Monthly Archives: April 2012

Recovering People Pleaser

Hi. My name is Tracey and I’m a people pleaser.

I don’t need everyone to like me, I just need everyone to be alright.

I don’t need to be popular or at the center of a conversation, I just need everyone to keep the peace and get along.

I want people to be well and free.  I want to be well and free!

The difficulty with being a recovering people pleaser is that there is some rightness wrapped up in there that can’t be altogether abandoned.  There is some good that comes with wanting people to be well.

However, what I know is that the desire for wanting everyone to be alright can become an idol.  I (all too willingly) sacrifice my own emotional health and the health & development of others on its altars in the name of keeping the peace.

The irony of worshipping this idol is that I also know (all too well) that just because there is no commotion, no crap hitting the fan, doesn’t mean everything and everyone is alright!

Furthermore, I’m coming to see the value in the tension, in the conflict, in the disruption.  Don’t get me wrong.  I don’t like it at all.  I’d rather avoid the awkward conversation or swerve to miss the punch to the gut.  BUT I recognize that there’s a lot of learning and growing that happens in the confrontation and the disruptions.  No one chooses to have their plans hijacked or their lives thrown into a tailspin.  But for better or for worse, we learn by doing.  And if I have any hope of learning and growing in any capacity in my life, I’ve got to be okay with people not being pleased sometimes.

Unsurprisingly, I’ve landed a job that is THE crucible for me and my people pleasing ways.  When you are a leader of leaders, next to never is everyone alright.  Next to never is everyone keeping the peace.  There is always a conflict to manage.  There is always a sensitive relationship to be mindful of.  (Being an executive pastor is practically People Pleasing Rehab for me!)

People pleasing can dress itself up like compassion.  It also does a pretty good peacemaker impression.

But at the end of the day, our motivation tells us the truth of the matter.  Am I avoiding the hard, but right thing?  What could be gained by letting this conflict play out?  What’s really at stake here?

I don’t want to miss the opportunity to invest in someone because it’s easier or more comfortable not to.  I don’t want to hinder ministry and discipleship in order to keep the (faux) peace.

I don’t want to worship a god who keeps me as anxious as a sheepdog always trying to count the flock and keep them all peaceably moving in the same direction with their heads down.

That’s not leadership and it certainly isn’t love.

Chaos!

It was a tough week. I can’t point to a lot of specific incidents or situations that made the week so difficult, but the overall tone of the past few days had been a low rumble.

Everything felt chaotic. Nothing made sense. Things that should be simple and straight-forward seemed cloudy and difficult. All I could see was disorganization and gaps and question marks.

Like many people, I can be my worst critic and that I was, relentlessly so, this past week.

My temperament makes me particularly appreciative of predictability and order and routine. A bit ironic considering I am the executive pastor at a young, Pentecostal church! (Regardless of vocation though, in my experience, a life following Jesus is never predictable, amen?) As I head into my sophomore year of leading leaders, I am more certain than ever before that the chaos isn’t going anywhere!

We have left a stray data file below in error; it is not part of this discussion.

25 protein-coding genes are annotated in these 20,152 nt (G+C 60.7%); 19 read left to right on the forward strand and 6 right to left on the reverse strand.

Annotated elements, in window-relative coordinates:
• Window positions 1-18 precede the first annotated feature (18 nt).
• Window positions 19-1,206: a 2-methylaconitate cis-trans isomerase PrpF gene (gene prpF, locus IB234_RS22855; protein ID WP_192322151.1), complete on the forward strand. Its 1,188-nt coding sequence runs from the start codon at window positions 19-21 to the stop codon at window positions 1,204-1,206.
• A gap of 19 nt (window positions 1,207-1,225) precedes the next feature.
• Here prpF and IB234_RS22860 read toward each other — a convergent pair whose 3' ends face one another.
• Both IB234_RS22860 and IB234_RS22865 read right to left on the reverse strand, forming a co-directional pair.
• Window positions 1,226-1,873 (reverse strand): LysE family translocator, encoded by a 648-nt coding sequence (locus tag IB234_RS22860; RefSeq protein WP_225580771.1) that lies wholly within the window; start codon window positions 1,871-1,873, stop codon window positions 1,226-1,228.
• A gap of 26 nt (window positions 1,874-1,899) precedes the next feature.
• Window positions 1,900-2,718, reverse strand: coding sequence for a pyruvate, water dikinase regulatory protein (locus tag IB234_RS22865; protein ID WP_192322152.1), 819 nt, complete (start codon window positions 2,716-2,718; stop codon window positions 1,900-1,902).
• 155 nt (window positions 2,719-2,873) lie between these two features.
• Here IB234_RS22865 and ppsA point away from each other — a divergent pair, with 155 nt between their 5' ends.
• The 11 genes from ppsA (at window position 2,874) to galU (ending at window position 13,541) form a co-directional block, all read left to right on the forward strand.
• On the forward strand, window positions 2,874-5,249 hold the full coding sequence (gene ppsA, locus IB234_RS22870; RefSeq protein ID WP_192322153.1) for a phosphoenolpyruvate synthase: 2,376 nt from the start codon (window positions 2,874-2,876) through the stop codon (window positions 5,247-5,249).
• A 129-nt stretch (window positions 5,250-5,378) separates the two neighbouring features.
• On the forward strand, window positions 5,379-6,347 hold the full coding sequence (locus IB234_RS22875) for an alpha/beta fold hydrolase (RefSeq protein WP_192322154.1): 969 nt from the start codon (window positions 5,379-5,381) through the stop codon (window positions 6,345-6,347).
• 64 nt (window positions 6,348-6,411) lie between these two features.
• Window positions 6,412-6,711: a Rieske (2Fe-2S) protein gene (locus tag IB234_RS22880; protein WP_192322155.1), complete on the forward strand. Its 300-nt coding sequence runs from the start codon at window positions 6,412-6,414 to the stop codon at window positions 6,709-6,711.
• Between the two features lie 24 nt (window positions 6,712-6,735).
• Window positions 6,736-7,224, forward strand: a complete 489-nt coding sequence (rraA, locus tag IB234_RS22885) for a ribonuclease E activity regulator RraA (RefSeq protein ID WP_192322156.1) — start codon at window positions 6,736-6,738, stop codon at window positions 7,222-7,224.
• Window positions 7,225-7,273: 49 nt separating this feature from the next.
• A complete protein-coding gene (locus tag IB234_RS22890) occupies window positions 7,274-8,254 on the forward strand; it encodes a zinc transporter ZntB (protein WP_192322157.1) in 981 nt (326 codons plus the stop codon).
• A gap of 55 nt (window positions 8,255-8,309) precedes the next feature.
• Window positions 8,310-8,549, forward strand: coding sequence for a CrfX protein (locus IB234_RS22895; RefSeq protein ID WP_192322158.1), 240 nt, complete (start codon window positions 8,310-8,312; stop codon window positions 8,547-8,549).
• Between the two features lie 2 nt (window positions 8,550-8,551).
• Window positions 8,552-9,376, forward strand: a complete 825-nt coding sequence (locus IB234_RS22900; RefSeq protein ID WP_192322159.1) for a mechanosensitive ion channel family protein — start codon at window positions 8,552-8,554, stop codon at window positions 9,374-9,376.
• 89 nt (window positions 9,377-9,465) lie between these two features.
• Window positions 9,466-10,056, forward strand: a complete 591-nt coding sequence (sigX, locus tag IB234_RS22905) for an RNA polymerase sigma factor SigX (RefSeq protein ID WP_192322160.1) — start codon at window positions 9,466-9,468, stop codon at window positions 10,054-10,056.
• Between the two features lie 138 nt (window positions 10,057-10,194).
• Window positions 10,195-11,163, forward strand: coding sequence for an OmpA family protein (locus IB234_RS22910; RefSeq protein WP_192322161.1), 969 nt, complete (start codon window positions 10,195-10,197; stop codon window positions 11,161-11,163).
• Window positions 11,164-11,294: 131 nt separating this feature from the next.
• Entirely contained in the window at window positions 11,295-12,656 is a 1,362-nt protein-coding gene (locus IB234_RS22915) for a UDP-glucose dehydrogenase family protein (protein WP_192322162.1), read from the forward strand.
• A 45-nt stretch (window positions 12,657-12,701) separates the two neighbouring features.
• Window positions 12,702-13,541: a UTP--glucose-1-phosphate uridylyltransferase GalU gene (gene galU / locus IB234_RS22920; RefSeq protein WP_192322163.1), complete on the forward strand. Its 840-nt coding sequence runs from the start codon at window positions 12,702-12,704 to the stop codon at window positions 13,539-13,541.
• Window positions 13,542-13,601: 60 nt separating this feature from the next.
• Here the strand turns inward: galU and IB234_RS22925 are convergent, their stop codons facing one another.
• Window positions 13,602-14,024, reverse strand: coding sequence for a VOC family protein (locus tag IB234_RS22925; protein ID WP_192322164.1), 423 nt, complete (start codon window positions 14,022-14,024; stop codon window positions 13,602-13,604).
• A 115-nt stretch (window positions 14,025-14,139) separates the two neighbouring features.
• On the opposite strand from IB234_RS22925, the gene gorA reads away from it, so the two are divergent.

A degree of chaos is a thing to be anticipated, not to be surprised by so much. (Someone remind me of this point in about 48 hrs. My short-term memory is less than impressive.)

Therefore, the name of the game is not eradicating the chaos, but learning how to manage it. Chaos has taken up permanent residence in my life to some extent. However, what I’m coming to believe and remind myself of on a daily basis is that its presence in my life, in my church, in my staff, isn’t necessarily always a reflection of my leadership skills or lack there of.

Its presence can’t change the unchangeable.

Chaos is not always a bi-product of poor planning or bad decisions.

Sometimes it’s just flat chaotic. Sometimes no amount of planning would have prepared you for that phone call. No pros & cons list would have warned you of the results you just got. You can read all the leadership blogs and attend all the conferences you want- they can’t teach you to banish the chaos. (At least not in a way that doesn’t make your system your god.)

Even ‘managing’ the chaos might be more ambitious than is reasonable or possible. Perhaps a better way to say it is making peace with the chaos. I’ve decided it’s a bit like bull-riding (which I clearly know a lot about?!). The goal isn’t to domesticate the bull or teach it how to sit or roll over. The goal is to stay on that angry cow for eight seconds!

(That’s hilarious. Angry cow of chaos. That’s my new name for it.)

Weather, traffic, power outages, sleep deprivation, hunger, a flat tire, a lack of leadership, selfishness, incompetency, mistakes– the number of things that contribute to the angry cow of chaos we found ourselves riding are a bit irrelevant sometimes.

Hang on. The round will end. A reprieve will come. It won’t last for nearly as long as you’d like, but it will be enough.

Enough to rise to the next occasion.

Enough to keep you dependent on your Maker.

Enough to remind you that grace is the only thing that keeps you from being trampled to death by the ever-present wild beasts of chaos.